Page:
Steps to Become an Optician in Missouri
To become an optician in Missouri does not require extensive formal training. However, once practicing as an optician in Missouri, you can enjoy a fully engaging and rewarding career, attending to various eyewear needs of customers. As an optician, you will prepare eyewear according to prescription as well as serve customers seeking various types of eyewear. You need to have good communication skills and customer service skills in order to educate customers about eyewear issues. A modest amount of business knowledge is also required to manage business aspects such as maintaining inventory. The steps involved in becoming an optician in Missouri are outlined below.
Optician Certification Requirement
Most opticians in Missouri acquire their skills through on-the-job training. Some employers offer a two-year apprenticeship program which allows a trainee to build skills in various areas of opticianry. However, formal training to become an optician is offered through various vocational schools and community colleges. Some schools in Missouri offer distance-learning options. Training may consist of certificate programs or associate degree programs. Entry into these programs requires one to have earned a high school diploma or equivalent. Most certificate programs to become an optician in Missouri can be completed in 12 months, while associate degree programs take two years to complete. Training to become an optician includes classroom instruction as well as clinical experience. Coursework covers courses in optical theory, eye physiology, dispensing, and lens technology. Students also take some courses in math and business management. The clinical component teaches students how to use various precision measuring instruments. Some schools in Missouri may offer an internship experience that allows students to engage in supervised clinical work. The Board of Optometry, under the Missouri Division of Professional Registration, maintains a list of accredited optometric degree programs. It is important to select an accredited school for your optician training as this will be considered during application for licensing to practice in Missouri.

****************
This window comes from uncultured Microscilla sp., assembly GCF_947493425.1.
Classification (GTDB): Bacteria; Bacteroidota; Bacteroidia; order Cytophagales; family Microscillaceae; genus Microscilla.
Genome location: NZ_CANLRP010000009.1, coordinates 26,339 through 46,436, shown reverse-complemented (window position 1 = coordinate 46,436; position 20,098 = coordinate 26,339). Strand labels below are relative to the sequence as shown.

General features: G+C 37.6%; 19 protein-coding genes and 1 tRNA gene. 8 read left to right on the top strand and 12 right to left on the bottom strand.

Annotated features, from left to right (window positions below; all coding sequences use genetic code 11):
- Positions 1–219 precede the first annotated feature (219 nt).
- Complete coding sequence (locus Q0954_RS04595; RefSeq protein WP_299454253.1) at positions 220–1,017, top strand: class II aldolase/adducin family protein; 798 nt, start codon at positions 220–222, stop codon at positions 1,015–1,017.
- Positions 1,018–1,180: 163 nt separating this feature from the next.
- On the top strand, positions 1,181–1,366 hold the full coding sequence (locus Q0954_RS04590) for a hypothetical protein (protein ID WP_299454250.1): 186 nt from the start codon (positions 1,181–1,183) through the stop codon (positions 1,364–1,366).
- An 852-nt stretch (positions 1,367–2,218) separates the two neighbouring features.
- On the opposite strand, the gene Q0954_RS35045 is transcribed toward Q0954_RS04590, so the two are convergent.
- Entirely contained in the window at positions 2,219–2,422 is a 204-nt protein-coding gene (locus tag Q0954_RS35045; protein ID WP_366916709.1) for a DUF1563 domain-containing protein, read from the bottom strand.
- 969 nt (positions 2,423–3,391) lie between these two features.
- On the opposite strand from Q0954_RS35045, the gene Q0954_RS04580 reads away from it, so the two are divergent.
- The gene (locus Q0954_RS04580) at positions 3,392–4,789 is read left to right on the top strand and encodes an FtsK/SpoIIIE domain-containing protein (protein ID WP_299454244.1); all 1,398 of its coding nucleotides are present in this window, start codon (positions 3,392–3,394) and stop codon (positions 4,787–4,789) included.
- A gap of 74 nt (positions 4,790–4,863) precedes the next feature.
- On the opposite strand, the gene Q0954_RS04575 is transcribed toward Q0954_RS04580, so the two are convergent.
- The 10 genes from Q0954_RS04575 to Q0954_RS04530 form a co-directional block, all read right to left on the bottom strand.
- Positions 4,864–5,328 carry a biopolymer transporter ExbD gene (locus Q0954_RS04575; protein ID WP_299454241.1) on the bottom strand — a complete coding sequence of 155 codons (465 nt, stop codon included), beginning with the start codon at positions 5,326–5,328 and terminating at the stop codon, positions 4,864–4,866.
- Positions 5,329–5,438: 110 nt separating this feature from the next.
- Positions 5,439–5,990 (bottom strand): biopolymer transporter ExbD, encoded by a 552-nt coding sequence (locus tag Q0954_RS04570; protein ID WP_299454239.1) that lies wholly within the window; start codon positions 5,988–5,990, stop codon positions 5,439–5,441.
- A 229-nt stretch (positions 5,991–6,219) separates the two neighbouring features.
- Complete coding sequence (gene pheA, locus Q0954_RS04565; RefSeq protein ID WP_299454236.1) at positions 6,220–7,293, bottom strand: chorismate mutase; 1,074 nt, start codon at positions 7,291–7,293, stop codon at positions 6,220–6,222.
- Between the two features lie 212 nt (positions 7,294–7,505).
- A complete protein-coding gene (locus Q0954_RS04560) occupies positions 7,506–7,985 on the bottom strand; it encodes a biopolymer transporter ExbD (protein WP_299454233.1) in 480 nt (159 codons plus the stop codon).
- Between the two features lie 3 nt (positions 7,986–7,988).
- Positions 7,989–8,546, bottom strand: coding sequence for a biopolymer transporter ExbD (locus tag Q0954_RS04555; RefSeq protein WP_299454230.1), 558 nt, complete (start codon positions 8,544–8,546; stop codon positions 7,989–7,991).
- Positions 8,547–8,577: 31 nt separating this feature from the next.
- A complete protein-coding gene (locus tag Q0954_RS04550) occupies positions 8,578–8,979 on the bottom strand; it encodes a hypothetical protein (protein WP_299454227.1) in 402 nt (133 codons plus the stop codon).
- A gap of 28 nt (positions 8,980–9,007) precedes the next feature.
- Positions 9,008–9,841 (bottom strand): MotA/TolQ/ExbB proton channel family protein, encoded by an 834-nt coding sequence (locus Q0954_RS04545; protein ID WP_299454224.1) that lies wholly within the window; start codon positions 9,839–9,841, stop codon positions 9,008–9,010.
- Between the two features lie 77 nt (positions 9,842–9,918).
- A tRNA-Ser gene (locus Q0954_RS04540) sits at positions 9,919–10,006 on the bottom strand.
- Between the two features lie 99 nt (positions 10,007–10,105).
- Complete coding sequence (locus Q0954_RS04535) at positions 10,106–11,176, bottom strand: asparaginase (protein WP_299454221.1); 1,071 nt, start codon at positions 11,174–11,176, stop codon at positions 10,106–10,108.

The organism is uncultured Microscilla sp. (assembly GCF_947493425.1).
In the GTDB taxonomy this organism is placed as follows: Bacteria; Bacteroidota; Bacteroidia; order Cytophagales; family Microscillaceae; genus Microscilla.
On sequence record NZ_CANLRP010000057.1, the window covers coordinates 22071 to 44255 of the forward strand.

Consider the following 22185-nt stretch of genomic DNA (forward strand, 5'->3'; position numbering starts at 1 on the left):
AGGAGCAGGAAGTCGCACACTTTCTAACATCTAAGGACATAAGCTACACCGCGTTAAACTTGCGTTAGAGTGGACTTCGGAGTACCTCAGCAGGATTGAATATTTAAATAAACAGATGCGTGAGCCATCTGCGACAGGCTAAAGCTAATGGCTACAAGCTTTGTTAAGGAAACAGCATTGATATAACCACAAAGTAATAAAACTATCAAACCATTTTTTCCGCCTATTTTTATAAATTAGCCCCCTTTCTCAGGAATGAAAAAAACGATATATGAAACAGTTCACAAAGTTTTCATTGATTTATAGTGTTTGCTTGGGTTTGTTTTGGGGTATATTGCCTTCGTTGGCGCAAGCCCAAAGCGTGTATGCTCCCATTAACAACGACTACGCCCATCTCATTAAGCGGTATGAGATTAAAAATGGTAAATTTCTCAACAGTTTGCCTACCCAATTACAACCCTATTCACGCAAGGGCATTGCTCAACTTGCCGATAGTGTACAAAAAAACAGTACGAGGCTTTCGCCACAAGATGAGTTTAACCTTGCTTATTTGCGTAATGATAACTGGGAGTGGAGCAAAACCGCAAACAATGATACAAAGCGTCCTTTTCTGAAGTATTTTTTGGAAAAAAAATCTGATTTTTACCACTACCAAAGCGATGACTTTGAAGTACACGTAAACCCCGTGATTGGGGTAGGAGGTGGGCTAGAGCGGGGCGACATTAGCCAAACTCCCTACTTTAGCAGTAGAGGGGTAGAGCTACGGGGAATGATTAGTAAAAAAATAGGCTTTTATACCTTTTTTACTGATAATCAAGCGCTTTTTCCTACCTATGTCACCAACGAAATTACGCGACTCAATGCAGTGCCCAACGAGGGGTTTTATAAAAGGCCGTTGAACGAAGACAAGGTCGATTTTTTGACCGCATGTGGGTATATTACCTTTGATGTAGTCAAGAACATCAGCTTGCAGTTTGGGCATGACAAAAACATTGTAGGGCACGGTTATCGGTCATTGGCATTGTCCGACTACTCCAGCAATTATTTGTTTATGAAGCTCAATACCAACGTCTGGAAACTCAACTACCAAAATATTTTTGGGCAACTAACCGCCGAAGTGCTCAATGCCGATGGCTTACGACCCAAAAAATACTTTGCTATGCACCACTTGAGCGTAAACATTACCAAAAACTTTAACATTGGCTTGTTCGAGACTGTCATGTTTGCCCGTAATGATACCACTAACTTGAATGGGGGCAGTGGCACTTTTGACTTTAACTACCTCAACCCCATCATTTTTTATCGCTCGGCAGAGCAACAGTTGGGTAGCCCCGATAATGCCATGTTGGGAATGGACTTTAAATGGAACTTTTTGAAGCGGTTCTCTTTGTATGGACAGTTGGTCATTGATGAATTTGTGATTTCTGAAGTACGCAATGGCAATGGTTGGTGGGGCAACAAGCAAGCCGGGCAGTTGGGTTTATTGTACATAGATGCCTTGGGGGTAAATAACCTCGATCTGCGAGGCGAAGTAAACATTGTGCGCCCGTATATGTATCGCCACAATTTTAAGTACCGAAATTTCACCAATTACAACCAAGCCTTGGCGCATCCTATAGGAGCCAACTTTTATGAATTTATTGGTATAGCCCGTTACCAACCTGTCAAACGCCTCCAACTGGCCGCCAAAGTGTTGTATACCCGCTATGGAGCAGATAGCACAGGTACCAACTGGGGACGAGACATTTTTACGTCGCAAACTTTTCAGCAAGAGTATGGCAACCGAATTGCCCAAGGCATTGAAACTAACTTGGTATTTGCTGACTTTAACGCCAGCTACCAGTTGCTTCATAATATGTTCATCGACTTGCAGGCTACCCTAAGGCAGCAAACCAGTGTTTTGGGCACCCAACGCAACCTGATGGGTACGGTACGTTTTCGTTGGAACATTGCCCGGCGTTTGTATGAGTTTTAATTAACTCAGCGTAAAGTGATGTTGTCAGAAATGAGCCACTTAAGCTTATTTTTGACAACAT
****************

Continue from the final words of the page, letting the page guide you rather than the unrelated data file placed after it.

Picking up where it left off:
Optician Certification Requirements
Certification for opticians in Missouri is a voluntary decision as there are no state agencies that enforce certification for the profession. However, being certified assures you of better job prospects. Many employers in Missouri pay credentialed opticians significantly more than their non-credentialed counterparts. You can apply for nationally recognized credentials from the American Board of Opticianry (ABO) and National Contact Lens Examiners (NCLE).
Missouri Optician Certification Requirements
The Board of Optometry issues practicing licenses to qualified opticians. Applicants for licensure must have graduated from a school approved by the board. The board requires applicants for licensure to complete a written examination on Missouri Optometric Law within one year prior to licensing. Candidates must attain a pass mark of at least 75 percent. Applicants for licensure must also be certified by the board as competent in using pharmaceutical agents as per state guidelines.
Optician Salary and Potential Pay
The lowest paid opticians in Missouri earn about $21,000, while the top earners draw as much as $52,000. Opticians employed in large metropolitans, such as Kansas City and St. Louis, earn considerably higher salaries than those working in small urban centers. If you hold an associate’s degree from an accredited program, and have earned your ABO and NCLE certifications, you can expect brighter job prospects.
Maintaining Proficiency Through Continuing Education
To keep your opticianry skills current in Missouri, you will need to renew your ABO and NCLE credentials. This should be done every three years. It is important to seek renewal before the expiry date of the current certification. In addition, practicing opticians must renew their licensing by earning continuing education credits as stipulated by the Board of Optometry.